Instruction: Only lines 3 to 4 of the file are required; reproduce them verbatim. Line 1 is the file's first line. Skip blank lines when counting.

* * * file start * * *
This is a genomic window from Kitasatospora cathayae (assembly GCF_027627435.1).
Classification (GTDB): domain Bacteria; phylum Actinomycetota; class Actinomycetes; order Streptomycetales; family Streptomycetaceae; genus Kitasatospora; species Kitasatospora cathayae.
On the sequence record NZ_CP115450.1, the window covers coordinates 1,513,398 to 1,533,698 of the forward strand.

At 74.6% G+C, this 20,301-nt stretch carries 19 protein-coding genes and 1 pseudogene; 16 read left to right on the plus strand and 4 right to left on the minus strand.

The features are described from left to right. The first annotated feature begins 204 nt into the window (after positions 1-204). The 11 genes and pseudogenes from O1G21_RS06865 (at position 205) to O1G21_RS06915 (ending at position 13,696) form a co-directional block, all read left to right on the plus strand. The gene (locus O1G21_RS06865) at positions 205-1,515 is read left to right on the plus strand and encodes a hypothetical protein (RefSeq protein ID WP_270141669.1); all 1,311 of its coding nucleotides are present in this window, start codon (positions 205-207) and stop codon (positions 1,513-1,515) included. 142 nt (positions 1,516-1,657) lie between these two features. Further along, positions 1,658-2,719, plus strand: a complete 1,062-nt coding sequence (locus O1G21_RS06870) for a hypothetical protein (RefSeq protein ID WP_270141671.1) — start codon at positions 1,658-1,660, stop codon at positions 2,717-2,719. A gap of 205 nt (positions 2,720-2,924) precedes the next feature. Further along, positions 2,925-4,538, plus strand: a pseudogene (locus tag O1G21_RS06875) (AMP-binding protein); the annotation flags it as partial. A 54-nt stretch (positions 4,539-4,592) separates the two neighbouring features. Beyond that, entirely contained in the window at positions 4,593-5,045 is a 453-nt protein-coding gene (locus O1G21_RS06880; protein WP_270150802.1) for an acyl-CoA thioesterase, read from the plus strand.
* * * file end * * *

On the sequence record NZ_CP115450.1, the window covers coordinates 1,513,398 to 1,533,698 of the forward strand.

At 74.6% G+C, this 20,301-nt stretch carries 19 protein-coding genes and 1 pseudogene; 16 read left to right on the plus strand and 4 right to left on the minus strand.